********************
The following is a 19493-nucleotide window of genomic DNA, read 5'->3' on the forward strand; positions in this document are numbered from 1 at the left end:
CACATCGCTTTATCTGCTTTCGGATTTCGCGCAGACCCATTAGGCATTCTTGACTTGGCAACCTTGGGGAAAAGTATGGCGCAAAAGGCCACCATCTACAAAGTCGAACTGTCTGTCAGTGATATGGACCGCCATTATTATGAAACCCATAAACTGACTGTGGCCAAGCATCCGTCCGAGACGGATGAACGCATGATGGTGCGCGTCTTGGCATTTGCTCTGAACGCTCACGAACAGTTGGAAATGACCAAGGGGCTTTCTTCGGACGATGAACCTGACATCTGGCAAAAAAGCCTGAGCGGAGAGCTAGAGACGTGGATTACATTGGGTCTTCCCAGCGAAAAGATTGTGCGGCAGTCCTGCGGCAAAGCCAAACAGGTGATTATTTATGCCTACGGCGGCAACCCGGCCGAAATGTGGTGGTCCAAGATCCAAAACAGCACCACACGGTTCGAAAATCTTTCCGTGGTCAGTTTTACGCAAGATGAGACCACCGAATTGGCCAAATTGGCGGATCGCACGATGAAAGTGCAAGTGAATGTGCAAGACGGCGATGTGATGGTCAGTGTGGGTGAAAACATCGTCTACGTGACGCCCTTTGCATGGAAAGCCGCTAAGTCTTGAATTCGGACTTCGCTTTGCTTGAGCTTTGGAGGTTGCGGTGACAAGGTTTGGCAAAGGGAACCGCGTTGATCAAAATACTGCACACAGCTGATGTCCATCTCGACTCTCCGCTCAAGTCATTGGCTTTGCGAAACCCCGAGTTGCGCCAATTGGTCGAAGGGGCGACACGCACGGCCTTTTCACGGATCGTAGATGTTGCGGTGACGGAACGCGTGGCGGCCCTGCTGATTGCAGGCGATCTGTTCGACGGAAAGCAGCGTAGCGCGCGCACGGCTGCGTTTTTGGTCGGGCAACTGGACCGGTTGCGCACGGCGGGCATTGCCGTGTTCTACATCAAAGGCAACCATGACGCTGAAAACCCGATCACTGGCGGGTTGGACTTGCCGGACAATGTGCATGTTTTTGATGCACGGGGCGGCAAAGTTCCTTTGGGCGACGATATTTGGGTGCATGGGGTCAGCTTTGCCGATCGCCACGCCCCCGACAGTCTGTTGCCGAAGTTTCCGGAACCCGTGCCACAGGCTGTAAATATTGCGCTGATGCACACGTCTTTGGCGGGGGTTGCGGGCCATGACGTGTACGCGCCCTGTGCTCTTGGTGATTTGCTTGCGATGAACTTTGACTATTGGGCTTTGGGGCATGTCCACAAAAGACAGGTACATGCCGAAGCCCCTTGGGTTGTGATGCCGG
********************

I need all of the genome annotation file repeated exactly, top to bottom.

The following is a 19493-nucleotide window of genomic DNA, read 5'->3' on the forward strand; positions in this document are numbered from 1 at the left end:
CACATCGCTTTATCTGCTTTCGGATTTCGCGCAGACCCATTAGGCATTCTTGACTTGGCAACCTTGGGGAAAAGTATGGCGCAAAAGGCCACCATCTACAAAGTCGAACTGTCTGTCAGTGATATGGACCGCCATTATTATGAAACCCATAAACTGACTGTGGCCAAGCATCCGTCCGAGACGGATGAACGCATGATGGTGCGCGTCTTGGCATTTGCTCTGAACGCTCACGAACAGTTGGAAATGACCAAGGGGCTTTCTTCGGACGATGAACCTGACATCTGGCAAAAAAGCCTGAGCGGAGAGCTAGAGACGTGGATTACATTGGGTCTTCCCAGCGAAAAGATTGTGCGGCAGTCCTGCGGCAAAGCCAAACAGGTGATTATTTATGCCTACGGCGGCAACCCGGCCGAAATGTGGTGGTCCAAGATCCAAAACAGCACCACACGGTTCGAAAATCTTTCCGTGGTCAGTTTTACGCAAGATGAGACCACCGAATTGGCCAAATTGGCGGATCGCACGATGAAAGTGCAAGTGAATGTGCAAGACGGCGATGTGATGGTCAGTGTGGGTGAAAACATCGTCTACGTGACGCCCTTTGCATGGAAAGCCGCTAAGTCTTGAATTCGGACTTCGCTTTGCTTGAGCTTTGGAGGTTGCGGTGACAAGGTTTGGCAAAGGGAACCGCGTTGATCAAAATACTGCACACAGCTGATGTCCATCTCGACTCTCCGCTCAAGTCATTGGCTTTGCGAAACCCCGAGTTGCGCCAATTGGTCGAAGGGGCGACACGCACGGCCTTTTCACGGATCGTAGATGTTGCGGTGACGGAACGCGTGGCGGCCCTGCTGATTGCAGGCGATCTGTTCGACGGAAAGCAGCGTAGCGCGCGCACGGCTGCGTTTTTGGTCGGGCAACTGGACCGGTTGCGCACGGCGGGCATTGCCGTGTTCTACATCAAAGGCAACCATGACGCTGAAAACCCGATCACTGGCGGGTTGGACTTGCCGGACAATGTGCATGTTTTTGATGCACGGGGCGGCAAAGTTCCTTTGGGCGACGATATTTGGGTGCATGGGGTCAGCTTTGCCGATCGCCACGCCCCCGACAGTCTGTTGCCGAAGTTTCCGGAACCCGTGCCACAGGCTGTAAATATTGCGCTGATGCACACGTCTTTGGCGGGGGTTGCGGGCCATGACGTGTACGCGCCCTGTGCTCTTGGTGATTTGCTTGCGATGAACTTTGACTATTGGGCTTTGGGGCATGTCCACAAAAGACAGGTACATGCCGAAGCCCCTTGGGTTGTGATGCCGG